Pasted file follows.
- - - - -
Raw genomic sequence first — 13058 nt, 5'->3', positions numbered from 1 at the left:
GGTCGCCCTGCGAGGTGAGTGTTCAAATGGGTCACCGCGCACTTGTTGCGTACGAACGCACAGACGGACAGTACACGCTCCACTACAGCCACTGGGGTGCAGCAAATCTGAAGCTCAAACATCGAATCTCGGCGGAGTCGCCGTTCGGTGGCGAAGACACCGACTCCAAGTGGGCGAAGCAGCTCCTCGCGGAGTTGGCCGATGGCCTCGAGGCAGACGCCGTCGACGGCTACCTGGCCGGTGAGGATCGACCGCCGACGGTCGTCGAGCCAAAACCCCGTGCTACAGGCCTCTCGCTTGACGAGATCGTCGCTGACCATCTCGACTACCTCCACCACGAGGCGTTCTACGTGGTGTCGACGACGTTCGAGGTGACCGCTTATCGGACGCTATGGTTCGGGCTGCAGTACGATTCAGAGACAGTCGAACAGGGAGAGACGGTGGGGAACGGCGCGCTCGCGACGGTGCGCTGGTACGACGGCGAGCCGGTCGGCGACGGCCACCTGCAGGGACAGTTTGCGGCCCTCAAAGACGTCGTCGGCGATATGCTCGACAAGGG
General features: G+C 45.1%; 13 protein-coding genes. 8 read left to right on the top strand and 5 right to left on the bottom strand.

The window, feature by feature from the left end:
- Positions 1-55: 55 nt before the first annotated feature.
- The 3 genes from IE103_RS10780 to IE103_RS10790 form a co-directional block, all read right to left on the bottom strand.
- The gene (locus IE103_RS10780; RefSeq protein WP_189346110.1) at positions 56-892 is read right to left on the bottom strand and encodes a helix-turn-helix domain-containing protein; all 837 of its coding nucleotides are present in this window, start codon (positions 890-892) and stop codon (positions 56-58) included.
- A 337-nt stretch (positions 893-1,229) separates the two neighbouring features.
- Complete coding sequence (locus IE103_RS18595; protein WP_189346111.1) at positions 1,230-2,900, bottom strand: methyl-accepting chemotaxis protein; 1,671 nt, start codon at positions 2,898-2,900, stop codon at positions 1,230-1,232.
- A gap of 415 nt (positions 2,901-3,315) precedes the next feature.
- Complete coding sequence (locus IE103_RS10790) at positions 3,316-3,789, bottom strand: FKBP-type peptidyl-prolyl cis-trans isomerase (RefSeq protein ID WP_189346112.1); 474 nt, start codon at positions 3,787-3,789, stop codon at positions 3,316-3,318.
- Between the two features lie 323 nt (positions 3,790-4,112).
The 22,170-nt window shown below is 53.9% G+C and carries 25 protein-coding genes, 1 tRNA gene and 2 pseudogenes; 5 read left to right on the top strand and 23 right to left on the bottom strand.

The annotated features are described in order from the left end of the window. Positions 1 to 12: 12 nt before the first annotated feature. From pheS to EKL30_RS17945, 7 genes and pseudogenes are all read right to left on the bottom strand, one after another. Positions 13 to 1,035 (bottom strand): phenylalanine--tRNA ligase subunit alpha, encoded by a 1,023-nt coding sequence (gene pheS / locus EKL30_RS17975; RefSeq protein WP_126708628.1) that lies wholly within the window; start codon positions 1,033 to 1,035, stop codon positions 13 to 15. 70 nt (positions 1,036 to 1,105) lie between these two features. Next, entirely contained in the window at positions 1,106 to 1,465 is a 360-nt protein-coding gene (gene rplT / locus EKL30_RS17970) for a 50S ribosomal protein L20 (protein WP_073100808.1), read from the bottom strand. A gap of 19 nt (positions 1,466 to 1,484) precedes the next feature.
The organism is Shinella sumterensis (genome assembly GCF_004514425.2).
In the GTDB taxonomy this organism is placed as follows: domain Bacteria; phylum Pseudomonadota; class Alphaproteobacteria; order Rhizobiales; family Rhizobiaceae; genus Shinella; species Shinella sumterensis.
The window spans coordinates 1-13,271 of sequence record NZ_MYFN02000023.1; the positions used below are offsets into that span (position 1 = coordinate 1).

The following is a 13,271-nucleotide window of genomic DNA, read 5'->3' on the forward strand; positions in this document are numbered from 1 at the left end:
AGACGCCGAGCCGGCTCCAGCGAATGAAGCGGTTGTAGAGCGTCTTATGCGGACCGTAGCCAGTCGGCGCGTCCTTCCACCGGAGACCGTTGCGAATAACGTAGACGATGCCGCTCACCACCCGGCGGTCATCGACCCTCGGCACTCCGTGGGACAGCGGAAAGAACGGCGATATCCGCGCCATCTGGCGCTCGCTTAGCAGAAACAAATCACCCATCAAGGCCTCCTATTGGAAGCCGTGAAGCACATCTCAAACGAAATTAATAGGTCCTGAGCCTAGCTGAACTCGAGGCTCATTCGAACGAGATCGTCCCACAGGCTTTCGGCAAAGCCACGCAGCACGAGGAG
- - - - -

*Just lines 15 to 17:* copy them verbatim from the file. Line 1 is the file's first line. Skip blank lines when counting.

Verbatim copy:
The organism is Shinella sumterensis (genome assembly GCF_004514425.2).
In the GTDB taxonomy this organism is placed as follows: domain Bacteria; phylum Pseudomonadota; class Alphaproteobacteria; order Rhizobiales; family Rhizobiaceae; genus Shinella; species Shinella sumterensis.
The window spans coordinates 1-13,271 of sequence record NZ_MYFN02000023.1; the positions used below are offsets into that span (position 1 = coordinate 1).